…what dooms must do, standing still and walking in New York -Frank O’Hara, “Ode on Causality”, 1958
Simone Subal Gallery and Barbara Thumm Gallery are pleased to present Teen Factory, a solo exhibition by Anna K.E presented simultaneously in two galleries in New York and Berlin. K.E.’s two-part exhibition is an ode to life in these two places, and to a state of continual arrival.
K.E.’s work is highly attentive to the legacies of modernist architecture, and fragments from this history frequently appear in her work. Whether in the intimacy of a lap-bound sketchbook or scaled to her wide-open studio, K.E. embraces the architectural model as a simulation for thought – these utopic attitudes underlie drawings, sculptures, videos, varied works that translate space, both real and imaginary, through the body. For Teen Factory, a project which K.E. began more than two years ago, she has expanded her focus, allowing her attention to move beyond the immediate situation of studio sanctuary. Through simultaneous exhibitions in two cultural centers, K.E. has created environments that mirror one another, registering, through her personal and inscrutable constellations, that desire manifests without.
Each exhibition comprises a platform, a synthetic setting staged with a patch of grass, an abstract swath of dirt, and a small pool of water. Around these elements, K.E. has arranged a series of free-standing sculptures that any city-dweller will recognize as sandwich boards. They dot the built environment, line pedestrian walkways, direct passers-by to businesses adjacent, in front of, or around the corner from their station. Isn’t it a little sad and funny when a sandwich board has fallen over? For K.E., they are almost denizens of her community, expectant as any to be noticed, the minor choreographers of attention. Here is one of her sculptures in New York: contrappasto in raw plywood like a dancer, sewn together with bright rainbow-colored string, a plastic bird poised at the peak of its joinery. Here is one in Berlin: just over head height, stripes careen down its interior slope, odd-sized apertures sliced through the opposite board, the word “Anna” skillfully cut by hand, black lacquered, dangling in the dimension between its leaning uprights. Elsewhere: an inverted sandwich board, a cracked-open egg nested in its flat joint of a craw. Or another: Mickey-Mouse-racecar-cock leveled to the ground.
Scaled to the body, they cohere a chaotic, energetic hand with the high-craft of artistic industry – a juxtaposition of binary forces, the palpable tension of equilibriums. With a wooden base jig-sawed with ideograms – !, ?, *, etc. – one sandwich board, having sat for 2 years in the studio, was only completed when these symbols of agitated doubt and failure became its actual foundation. Is New York, or Berlin, or any other urban center, not gilded by youthful energy and perennially renewed by it? They are fed by this exuberance, and comfort by their ability to contain opposing ideas. In this way, K.E.’s sculptures perform; literally balanced at a point, they hold together the contradictory impulses of youthful desire and idealism. They crystalize and refract individual worlds, the joys and tragedies of collaged, geometrically multiplied selves.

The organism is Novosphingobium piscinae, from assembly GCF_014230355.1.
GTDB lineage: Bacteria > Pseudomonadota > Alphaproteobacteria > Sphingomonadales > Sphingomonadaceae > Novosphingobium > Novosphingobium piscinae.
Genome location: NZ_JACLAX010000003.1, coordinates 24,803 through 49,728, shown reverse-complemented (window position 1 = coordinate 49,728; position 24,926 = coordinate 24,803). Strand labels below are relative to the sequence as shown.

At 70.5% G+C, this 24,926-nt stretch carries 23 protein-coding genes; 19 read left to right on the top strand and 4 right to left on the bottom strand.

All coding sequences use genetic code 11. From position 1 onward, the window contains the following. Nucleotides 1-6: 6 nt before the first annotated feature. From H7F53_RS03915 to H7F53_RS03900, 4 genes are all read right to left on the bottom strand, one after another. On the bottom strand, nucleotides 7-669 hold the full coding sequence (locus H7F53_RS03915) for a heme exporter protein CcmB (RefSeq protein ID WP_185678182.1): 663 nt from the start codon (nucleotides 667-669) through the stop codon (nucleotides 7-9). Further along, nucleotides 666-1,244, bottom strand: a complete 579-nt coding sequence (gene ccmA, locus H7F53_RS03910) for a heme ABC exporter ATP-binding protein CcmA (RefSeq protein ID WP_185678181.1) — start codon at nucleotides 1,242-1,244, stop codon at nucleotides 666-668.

The spectre of community haunts these exhibitions, however. CCTV systems installed in both galleries broadcast the installations live online, with footage from Berlin projected in New York and vice versa. If the sandwich boards were not already performing on their stages, the added element of surveillance finds them performing for each other, for the audiences in the galleries, or any interested party online. Like the sculptures themselves, the intrusion of the cameras’ stare harkens on the paranoia of urban space; but if this footage is at all invasive, it also shows the sculptures, like the foreign art communities, as distant, mirrored, conjoined halves of the same self. After dark is perhaps when the sculptures have their most poignant effect: why do we keep the lights on all night? For a surrogate community or a sense of foreboding. Perhaps, as the title invokes the teen, the experience vibrates with expectation, the pleasure and insecurity of completing the scene.
K.E. originally envisioned hedgehogs roaming through the exhibitions. They are absent, but haunt Teen Factory still. Like naturalistic Zoo environments with no animal to be seen, they resonant with the tension of absence. K.E. evokes a similar character, alluded to in the installations, yet wandering outside the galleries’, or CCTV systems’ frame. In a video presented adjacent to the stage, K.E. walks, juts, darts backwards throughout her studio. Arms wrapped around herself, hands writhing like budding wings, she dodges the outstretched hand extended from behind the camera. She grunts and screeches, it is the score for the exhibition, the pre-verbal sounds humans make. K.E. performs an ad hoc slapstick of observation and isolation –feelings of becoming monstrous and public. It is an imaginary city in which K.E., like a teen, intuits a world of desire in people here as elsewhere; and in the video, Teen Factory finds its character, the one for whom it makes this homage. An energy, conveyed from place to place, approximate to the body.
-Sam Korman, September 2015